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Shutdown Corner

Outside the Game: Prince Amukamara has a royal lineage that explains his name

Doug Farrar
Shutdown Corner

New York Giants cornerback Prince Amukamara is a first-generation American -- his parents came to the U.S. from Nigeria, and his African heritage is something that he takes with him wherever he goes. More than that, the one-time Super Bowl champion has a royal -- and athletic bloodline.

His mother Christy represented Nigeria as a sprinter in the 1984 Olympics, and five sisters all have had great success in high school and college sports. His grandfather was the king of Awo-omamma, a village in the Imo state of Nigeria, and his father, Romanus, was the chief.

"Since I'm the first son, I get the title of Prince," Amukamara recently told Yahoo! Sports.

However, Amukamara never uses that to try and big-time anybody on this continent. If you want that, you'll have to watch "Coming to America."

"I would never do that, but when I say that my name is Prince, [people] ask, 'Are you a real prince?' I have to say, 'Yes, I am.'" Amukamara said, when asked if he goes around telling people his royal secret.

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The former Nebraska standout was selected by the Giants in the first round of the 2011 NFL draft and picked up a Super Bowl ring in his rookie year as his team beat the New England Patriots. Amukamara's parents weren't completely on board with the football idea.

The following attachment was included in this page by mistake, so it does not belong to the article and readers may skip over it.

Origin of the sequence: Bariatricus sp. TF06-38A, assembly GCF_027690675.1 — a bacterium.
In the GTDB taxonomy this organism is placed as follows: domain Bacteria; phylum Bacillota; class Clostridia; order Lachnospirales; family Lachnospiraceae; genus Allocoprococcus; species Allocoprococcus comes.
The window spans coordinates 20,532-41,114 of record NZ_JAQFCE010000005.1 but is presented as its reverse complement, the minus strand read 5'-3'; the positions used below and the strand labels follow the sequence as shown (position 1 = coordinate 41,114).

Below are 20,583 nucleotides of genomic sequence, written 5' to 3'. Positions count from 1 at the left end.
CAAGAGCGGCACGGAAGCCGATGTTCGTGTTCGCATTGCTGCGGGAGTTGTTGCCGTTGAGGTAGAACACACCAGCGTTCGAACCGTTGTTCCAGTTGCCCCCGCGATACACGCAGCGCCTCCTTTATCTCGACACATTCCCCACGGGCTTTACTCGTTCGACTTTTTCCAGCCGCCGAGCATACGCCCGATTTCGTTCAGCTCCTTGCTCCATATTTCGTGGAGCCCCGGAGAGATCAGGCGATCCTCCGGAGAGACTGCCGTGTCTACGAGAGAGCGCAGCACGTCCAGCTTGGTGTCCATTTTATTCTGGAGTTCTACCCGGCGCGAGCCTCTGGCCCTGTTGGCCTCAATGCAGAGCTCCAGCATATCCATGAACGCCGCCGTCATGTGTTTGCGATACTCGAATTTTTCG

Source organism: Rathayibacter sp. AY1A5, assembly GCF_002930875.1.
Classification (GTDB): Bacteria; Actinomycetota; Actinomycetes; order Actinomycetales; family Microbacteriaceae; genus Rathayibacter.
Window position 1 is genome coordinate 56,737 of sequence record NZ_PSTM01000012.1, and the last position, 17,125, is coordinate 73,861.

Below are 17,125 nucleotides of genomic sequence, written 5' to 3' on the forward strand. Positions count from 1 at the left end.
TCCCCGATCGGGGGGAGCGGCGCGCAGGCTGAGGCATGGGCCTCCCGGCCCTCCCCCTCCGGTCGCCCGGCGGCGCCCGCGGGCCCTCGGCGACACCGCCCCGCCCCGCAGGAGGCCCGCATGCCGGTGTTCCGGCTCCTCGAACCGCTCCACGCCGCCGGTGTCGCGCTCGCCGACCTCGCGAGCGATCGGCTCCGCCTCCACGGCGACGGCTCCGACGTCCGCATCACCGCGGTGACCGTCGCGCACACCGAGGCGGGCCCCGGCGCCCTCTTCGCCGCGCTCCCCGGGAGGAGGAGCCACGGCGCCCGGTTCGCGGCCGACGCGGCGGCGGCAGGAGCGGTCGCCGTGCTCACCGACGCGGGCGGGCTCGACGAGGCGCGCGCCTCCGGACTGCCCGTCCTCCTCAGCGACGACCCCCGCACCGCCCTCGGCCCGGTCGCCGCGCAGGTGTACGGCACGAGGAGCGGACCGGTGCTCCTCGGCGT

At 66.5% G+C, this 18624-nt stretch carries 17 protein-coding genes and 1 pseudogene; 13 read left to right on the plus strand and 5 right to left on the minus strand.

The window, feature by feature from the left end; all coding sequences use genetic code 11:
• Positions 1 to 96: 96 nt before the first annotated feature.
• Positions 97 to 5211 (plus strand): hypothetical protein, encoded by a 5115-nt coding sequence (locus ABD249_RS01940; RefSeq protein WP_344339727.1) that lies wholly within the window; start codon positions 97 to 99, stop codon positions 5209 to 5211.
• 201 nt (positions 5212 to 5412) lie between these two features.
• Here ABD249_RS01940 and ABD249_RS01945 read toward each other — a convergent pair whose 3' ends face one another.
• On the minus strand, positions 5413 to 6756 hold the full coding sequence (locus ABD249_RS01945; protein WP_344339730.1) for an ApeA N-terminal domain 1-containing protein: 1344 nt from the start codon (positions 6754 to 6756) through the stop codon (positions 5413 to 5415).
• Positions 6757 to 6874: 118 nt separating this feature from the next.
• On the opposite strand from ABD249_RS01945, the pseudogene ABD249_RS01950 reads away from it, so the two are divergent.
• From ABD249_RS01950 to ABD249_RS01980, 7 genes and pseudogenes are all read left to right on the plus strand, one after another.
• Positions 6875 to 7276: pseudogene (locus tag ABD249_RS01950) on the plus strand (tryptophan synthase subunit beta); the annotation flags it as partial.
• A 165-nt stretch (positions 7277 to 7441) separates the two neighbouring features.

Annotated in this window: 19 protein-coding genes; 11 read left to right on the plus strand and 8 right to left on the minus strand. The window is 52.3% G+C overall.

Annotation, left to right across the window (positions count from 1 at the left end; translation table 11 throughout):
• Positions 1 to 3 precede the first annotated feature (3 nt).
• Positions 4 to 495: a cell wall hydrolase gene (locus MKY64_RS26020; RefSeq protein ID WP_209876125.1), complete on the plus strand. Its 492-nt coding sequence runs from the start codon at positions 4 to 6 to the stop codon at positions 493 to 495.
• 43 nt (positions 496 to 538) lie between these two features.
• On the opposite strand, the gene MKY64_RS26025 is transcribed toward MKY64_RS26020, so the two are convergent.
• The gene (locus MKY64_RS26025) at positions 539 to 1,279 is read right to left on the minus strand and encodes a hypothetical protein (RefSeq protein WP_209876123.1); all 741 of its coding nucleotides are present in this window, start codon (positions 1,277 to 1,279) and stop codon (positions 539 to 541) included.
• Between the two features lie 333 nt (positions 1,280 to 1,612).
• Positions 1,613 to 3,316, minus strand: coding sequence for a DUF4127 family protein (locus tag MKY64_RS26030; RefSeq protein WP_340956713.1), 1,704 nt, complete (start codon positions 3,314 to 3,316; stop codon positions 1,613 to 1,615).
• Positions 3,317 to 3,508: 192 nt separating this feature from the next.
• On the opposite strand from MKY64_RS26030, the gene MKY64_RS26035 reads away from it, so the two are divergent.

"My mom doesn't like the constant hitting, like any mom feels," Amukamara said. "But they were happy with my decision."

Born in Massachusetts and raised in Arizona, Amukamara still feels a very strong connection with his heritage, especially in his culinary choices.

"My favorite dish is called foutou, or fufu,'" he said. "It's dough, and you dip in this soup. In the soup, there's leaves, chicken, there could be ox tails, there could be snails ... it's like a gooey stew."

Though he doesn't have any plans to take on the royal responsibilities of his family anytime soon, Amukamara feels a very strong identity to the place of his family.

"A Nigerian is who I am, and I always love to go back and visit. Do I feel pressure to be the heir and try to become the king? I'm not sure -- I'm still trying to figure out the NFL."

Well, he's got a better fallback plan than most.

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